Wouldn’t it be handy if you could use Yahoo Pipes as code free rapid prototyping development environment, then export the code and run it on your own server, or elsewhere in the cloud? Well now you can, using Greg Gaughan’s pipe2py and the Google App Engine “Pipes Engine” app.
As many readers of OUseful.info will know, I’m an advocate of using the visual editor/drag and drop feed-oriented programming application that is Yahoo Pipes. Some time ago, I asked the question What Happens if Yahoo Pipes Dies?, partly in response to concerns raised at many of the Pipes workshops I’ve delivered about the sustainability, as well as the reliability, of the Yahoo Pipes platform.
A major issue was that the “programmes” developed in the Pipes environment could only run in that environment. As I learned from pipes guru @hapdaniel, however, it is possible to export a JSON representation of a pipe and so at least grab some sort of copy of a pipes programme. This led to me doodling some ideas around the idea of a Yahoo Pipes Documentation Project, which would let you essentially export a functional specification of a pipe (I think the code appears to have rotted or otherwise broken on this?:-(
This in turn led naturally to Starting to Think About a Yahoo Pipes Code Generator, whereby we could take a description of a pipe and generate a code equivalent version from it.
Greg Gaughan took up the challenge with Pipe2Py (described here) to produce a pipes compiler capable of generating and running Python equivalents of a Yahoo pipe (not all Pipes blocks are implemented yet, but it works well for simple pipes).
And now Greg has gone a step further, by hosting pipe2py on Google App engine so you can make a working Python backup of a pipe in that environment, and run it: Running Yahoo! Pipes on Google App Engine.
As with pipe2py, it won’t work for every Yahoo pipe (yet!), but you should be okay with simpler pipes. (Support for more blocks is being added all the time, and implementations of currently supported blocks also get an upgrade if, as and when any issues are found with them. If you have a problem, or suggestion for a missing block, add a comment on Greg’s blog;-)
(Looking back over my old related posts, deploying to Google Apps also seems to be supported by Zoho Creator.)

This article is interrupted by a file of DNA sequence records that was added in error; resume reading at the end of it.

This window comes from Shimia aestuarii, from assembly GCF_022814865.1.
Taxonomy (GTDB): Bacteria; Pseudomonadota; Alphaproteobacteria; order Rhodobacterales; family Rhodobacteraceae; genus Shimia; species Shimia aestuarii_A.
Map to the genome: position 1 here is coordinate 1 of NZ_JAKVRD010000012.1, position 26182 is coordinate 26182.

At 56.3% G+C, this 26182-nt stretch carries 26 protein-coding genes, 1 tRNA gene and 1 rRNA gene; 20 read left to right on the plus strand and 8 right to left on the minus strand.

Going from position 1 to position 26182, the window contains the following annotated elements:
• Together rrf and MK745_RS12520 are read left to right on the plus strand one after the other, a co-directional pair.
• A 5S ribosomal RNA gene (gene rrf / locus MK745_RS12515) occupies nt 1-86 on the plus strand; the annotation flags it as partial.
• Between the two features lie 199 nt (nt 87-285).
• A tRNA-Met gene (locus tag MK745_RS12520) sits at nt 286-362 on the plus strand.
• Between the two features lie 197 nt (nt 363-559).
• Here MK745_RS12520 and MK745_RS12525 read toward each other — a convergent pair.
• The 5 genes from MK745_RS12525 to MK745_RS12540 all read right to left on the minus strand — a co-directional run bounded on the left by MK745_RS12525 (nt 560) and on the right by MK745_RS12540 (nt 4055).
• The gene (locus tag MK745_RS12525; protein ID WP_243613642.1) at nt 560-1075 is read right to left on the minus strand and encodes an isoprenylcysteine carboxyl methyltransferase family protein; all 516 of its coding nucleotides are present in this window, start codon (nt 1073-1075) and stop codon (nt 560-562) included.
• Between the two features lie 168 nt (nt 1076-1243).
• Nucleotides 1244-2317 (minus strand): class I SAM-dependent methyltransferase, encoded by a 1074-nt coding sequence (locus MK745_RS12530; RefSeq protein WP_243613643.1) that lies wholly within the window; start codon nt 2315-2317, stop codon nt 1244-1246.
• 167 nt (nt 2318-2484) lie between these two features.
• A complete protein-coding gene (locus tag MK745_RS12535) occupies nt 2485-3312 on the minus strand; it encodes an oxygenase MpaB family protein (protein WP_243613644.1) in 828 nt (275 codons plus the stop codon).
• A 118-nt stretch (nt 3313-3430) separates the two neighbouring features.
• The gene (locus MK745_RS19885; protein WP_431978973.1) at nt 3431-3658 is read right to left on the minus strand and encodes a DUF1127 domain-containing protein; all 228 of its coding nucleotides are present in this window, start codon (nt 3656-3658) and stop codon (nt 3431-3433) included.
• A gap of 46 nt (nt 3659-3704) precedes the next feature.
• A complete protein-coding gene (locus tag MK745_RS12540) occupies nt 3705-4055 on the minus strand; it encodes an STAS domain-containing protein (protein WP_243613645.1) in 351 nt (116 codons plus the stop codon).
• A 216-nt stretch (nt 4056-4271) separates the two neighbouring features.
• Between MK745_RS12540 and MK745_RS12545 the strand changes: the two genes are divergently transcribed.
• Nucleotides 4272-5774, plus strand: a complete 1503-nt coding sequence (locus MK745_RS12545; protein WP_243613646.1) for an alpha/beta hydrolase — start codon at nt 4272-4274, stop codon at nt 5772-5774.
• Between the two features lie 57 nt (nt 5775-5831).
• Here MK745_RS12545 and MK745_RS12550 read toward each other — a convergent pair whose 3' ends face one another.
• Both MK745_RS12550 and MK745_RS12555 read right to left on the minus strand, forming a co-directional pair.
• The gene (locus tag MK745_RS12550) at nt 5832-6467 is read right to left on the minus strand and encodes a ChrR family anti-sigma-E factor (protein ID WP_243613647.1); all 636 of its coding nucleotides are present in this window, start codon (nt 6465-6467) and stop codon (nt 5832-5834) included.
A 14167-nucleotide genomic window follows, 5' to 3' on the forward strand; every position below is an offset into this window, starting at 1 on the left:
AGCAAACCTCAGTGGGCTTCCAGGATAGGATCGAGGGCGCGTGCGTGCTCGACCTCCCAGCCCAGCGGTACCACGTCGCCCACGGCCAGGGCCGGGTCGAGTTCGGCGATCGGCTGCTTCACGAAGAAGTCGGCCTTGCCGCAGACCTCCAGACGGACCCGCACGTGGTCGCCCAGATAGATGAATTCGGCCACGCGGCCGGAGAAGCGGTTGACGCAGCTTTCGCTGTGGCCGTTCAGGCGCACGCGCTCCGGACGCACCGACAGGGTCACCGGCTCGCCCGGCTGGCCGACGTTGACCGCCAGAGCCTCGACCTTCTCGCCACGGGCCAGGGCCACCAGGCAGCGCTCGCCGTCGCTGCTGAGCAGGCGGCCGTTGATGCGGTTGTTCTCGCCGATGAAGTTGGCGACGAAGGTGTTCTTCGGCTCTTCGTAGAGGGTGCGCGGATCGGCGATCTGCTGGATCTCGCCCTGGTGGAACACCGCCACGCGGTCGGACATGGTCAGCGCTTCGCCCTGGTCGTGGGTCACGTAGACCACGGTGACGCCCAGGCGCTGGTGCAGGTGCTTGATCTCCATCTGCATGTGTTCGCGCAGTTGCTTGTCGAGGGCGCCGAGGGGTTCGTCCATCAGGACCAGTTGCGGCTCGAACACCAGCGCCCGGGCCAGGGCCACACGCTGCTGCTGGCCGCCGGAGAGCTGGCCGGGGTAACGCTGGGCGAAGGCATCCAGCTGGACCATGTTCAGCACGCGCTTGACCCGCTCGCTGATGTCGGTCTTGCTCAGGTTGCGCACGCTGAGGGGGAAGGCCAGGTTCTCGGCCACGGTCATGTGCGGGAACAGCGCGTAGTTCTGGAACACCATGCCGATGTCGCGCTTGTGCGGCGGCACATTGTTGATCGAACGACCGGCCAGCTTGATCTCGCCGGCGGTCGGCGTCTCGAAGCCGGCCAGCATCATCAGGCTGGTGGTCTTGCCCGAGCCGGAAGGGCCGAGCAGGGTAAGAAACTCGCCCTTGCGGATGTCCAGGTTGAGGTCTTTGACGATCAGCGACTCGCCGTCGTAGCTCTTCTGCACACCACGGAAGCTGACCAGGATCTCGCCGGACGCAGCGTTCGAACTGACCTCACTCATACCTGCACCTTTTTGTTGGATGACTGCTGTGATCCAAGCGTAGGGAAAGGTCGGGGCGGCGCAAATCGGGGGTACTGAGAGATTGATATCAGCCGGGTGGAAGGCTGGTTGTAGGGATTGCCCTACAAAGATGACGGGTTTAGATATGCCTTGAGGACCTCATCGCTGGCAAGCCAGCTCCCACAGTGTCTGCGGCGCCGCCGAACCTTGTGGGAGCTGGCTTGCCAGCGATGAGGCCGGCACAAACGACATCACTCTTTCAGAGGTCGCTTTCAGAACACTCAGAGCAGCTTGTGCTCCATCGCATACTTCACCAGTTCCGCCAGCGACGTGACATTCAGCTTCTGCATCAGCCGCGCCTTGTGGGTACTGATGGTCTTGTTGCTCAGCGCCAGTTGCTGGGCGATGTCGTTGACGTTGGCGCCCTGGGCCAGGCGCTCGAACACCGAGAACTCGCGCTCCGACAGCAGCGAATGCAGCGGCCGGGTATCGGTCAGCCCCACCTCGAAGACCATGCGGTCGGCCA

Quite by chance, @paulgeraghty tweeted a link to an old post by @progrium on the topic of “POSS == Public Open Source Services: … or User Powered Self-sustaining Cloud-based Services of Open Source Software”:
How many useful bits of cool plumbing are made and abandoned on the web because people realize there’s no true business case for it? And by business case, I mean make sense to be able to turn a profit or at least enough to pay the people involved. Even as a lifestyle business, it still has to pay for at least one person … which is a lot! But forget abandoned … how much cool tech isn’t even attempted because there is an assumption that in order for it to survive and be worth the effort, there has to be a business? Somebody has to pay for hosting! Alternatively, what if people built cool stuff because it’s just cool? Or useful (but not useful enough to get people to pay — see Twitter)?
Well this is common in open source. A community driven by passion and wanting to build cool/useful stuff. A lot of great things have come from open source. But open source is just that … source. It’s not run. You have to run it. How do you get the equivalent of open source for services? This is a question I’ve been trying to figure out for years. But it’s all coming together now …
POSS is an extension of open source. You start with some software that provides a service (we’ll just say web service … so it can be a web app or a web API, whatever — it runs “in the cloud”). The code is open source. Anybody can fix bugs or extend it. But there is also a single canonical instance of this source, running as a service in the cloud. Hence the final S … but it’s a public service. Made for public benefit. That’s it. Not profit. Just “to be useful.” Like most open source.